The Observer's editorial for Friday:
Any list of the visionaries who transformed the Charlotte region in recent decades can’t end with Hugh McColl, Ed Crutchfield or Bill Lee. Harry Nurkin’s ability to build one of the largest and most respected public hospital systems in the United States from one struggling Charlotte outfit puts him in that pantheon as well.
Nurkin, who died last week of pancreatic cancer at age 67, was just 37 years old when he took over Charlotte Memorial Hospital in 1981. The hospital was in bad shape, physically, financially and qualitatively. Nurkin wasted no time turning it around, then setting a vision for growth.
He cut spending, improved bill collection, set high standards and held employees accountable. By 1983, he produced the hospital’s first long-range plan. It included incredibly ambitious goals, and Nurkin and his board and staff accomplished them: Creating a major medical center with a heart institute, a doctor’s office building, a new tower of private patient rooms and more.
During his 22 years as CEO, Nurkin grew the single hospital of 3,400 employees into a system with 27,000 employees. The organization’s budget grew 342 times larger, from $76 million to $2.6 billion. Today, Carolinas Healthcare System owns, leases or manages more than 30 hospitals, in addition to physician practices, nursing homes, urgent care centers and other facilities.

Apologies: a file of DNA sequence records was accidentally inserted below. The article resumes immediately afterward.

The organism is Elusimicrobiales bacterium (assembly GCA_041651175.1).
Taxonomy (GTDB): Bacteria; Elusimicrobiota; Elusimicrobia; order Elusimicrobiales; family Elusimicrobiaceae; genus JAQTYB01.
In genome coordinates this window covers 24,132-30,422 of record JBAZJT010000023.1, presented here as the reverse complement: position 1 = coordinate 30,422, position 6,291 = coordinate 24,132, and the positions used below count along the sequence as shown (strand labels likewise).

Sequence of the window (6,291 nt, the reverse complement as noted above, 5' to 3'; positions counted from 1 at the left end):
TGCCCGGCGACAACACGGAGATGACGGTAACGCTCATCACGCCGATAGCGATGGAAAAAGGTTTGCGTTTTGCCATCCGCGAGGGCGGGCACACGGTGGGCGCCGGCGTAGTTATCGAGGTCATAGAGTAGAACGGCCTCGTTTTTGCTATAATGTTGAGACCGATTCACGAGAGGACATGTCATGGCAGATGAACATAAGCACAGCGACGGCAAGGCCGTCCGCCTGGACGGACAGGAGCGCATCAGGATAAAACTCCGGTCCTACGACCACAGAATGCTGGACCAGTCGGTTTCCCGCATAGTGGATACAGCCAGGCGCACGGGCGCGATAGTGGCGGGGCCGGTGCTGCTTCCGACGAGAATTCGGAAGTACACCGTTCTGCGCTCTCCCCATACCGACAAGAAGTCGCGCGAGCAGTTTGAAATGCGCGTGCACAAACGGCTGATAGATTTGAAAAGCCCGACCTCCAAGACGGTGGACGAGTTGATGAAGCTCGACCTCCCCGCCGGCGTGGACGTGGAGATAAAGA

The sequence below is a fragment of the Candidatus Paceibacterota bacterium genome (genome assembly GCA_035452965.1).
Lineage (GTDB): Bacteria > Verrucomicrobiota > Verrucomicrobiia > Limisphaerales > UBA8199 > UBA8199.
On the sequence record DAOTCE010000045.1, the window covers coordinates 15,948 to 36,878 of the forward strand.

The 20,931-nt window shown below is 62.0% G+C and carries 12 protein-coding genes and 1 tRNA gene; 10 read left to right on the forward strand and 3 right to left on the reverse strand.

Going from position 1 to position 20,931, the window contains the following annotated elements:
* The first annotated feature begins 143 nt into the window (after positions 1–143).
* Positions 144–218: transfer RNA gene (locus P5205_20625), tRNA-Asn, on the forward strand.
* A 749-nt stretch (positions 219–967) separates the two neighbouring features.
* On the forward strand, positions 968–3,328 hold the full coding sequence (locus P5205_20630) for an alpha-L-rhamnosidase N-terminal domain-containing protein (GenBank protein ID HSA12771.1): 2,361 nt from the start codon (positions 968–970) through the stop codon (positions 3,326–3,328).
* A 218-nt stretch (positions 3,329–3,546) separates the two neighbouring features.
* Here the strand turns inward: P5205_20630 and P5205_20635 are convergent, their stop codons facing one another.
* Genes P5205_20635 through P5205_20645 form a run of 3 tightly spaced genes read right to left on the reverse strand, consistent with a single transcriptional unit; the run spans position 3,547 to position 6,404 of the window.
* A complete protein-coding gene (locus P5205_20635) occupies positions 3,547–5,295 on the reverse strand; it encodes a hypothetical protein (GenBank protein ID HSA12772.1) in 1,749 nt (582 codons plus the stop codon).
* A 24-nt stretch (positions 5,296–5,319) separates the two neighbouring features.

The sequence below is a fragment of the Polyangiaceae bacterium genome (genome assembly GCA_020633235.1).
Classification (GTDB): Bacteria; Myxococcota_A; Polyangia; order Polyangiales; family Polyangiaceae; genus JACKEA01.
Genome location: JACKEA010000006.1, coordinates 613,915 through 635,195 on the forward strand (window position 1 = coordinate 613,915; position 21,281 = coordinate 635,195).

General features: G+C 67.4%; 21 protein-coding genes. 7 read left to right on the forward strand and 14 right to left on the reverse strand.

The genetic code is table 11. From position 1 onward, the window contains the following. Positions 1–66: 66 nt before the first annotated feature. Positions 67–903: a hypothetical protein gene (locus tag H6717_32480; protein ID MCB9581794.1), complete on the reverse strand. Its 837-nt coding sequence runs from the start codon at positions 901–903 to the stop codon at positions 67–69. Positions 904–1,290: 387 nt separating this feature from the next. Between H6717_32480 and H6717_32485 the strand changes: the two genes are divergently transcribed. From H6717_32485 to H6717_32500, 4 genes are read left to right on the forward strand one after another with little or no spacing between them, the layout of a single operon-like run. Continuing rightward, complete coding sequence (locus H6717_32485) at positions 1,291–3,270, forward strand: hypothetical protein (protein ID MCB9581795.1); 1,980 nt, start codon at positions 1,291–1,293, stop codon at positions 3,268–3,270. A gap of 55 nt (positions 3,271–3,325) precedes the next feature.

It wasn’t just about size. Nurkin also dramatically boosted the quality of care. His leadership helped attract doctors in a number of specialties. And he blended the ability to see the big picture with meticulous attention to detail. Under Nurkin, mats in the elevators were changed at midnight every night to say “Happy Wednesday,” or whatever day it was.
Nurkin was a competitor and a fighter, and made plenty of enemies. He found ways to punish those he thought had crossed him and his pugnacious style fueled a fierce rivalry with cross-town rival Presbyterian Hospital. That competition made Presbyterian stronger over the years, and it’s fair to say that Nurkin provoked improvements in health care across the Carolinas. Even those who sparred with him recognize him as a giant who benefited the industry and the Charlotte region.
Nurkin’s early and quiet departure from Carolinas Healthcare, amid questions about a relationship he was having with Libby Drury, then the system’s general counsel who became his second wife, prevented him from getting the acknowledgment he was due at the time. So let it be said now: Harry Nurkin was a genius and a visionary in the hospital field, and Charlotte and the region are a far better place because of his work.
Taylor Batten, on behalf of the editorial board